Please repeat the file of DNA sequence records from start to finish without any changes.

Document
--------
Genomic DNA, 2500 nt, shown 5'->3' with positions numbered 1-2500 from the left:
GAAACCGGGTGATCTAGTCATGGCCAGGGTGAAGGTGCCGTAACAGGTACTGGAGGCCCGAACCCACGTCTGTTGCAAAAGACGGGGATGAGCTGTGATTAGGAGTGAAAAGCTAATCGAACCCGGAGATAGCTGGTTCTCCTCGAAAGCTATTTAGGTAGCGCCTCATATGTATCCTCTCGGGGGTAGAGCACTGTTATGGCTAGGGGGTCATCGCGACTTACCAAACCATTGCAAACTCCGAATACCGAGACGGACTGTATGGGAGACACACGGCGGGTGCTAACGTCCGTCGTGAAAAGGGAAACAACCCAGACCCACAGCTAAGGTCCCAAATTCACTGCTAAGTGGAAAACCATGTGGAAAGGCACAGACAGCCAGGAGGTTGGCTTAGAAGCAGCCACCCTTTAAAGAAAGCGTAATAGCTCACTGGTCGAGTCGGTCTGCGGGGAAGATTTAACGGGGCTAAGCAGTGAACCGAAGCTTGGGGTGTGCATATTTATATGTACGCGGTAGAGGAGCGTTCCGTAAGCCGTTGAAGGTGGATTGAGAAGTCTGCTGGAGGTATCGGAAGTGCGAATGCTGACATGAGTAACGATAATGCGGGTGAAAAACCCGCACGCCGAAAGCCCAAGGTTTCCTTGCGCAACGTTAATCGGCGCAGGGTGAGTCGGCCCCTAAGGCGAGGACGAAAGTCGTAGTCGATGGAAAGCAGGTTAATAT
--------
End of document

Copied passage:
Genomic DNA, 2500 nt, shown 5'->3' with positions numbered 1-2500 from the left:
GAAACCGGGTGATCTAGTCATGGCCAGGGTGAAGGTGCCGTAACAGGTACTGGAGGCCCGAACCCACGTCTGTTGCAAAAGACGGGGATGAGCTGTGATTAGGAGTGAAAAGCTAATCGAACCCGGAGATAGCTGGTTCTCCTCGAAAGCTATTTAGGTAGCGCCTCATATGTATCCTCTCGGGGGTAGAGCACTGTTATGGCTAGGGGGTCATCGCGACTTACCAAACCATTGCAAACTCCGAATACCGAGACGGACTGTATGGGAGACACACGGCGGGTGCTAACGTCCGTCGTGAAAAGGGAAACAACCCAGACCCACAGCTAAGGTCCCAAATTCACTGCTAAGTGGAAAACCATGTGGAAAGGCACAGACAGCCAGGAGGTTGGCTTAGAAGCAGCCACCCTTTAAAGAAAGCGTAATAGCTCACTGGTCGAGTCGGTCTGCGGGGAAGATTTAACGGGGCTAAGCAGTGAACCGAAGCTTGGGGTGTGCATATTTATATGTACGCGGTAGAGGAGCGTTCCGTAAGCCGTTGAAGGTGGATTGAGAAGTCTGCTGGAGGTATCGGAAGTGCGAATGCTGACATGAGTAACGATAATGCGGGTGAAAAACCCGCACGCCGAAAGCCCAAGGTTTCCTTGCGCAACGTTAATCGGCGCAGGGTGAGTCGGCCCCTAAGGCGAGGACGAAAGTCGTAGTCGATGGAAAGCAGGTTAATAT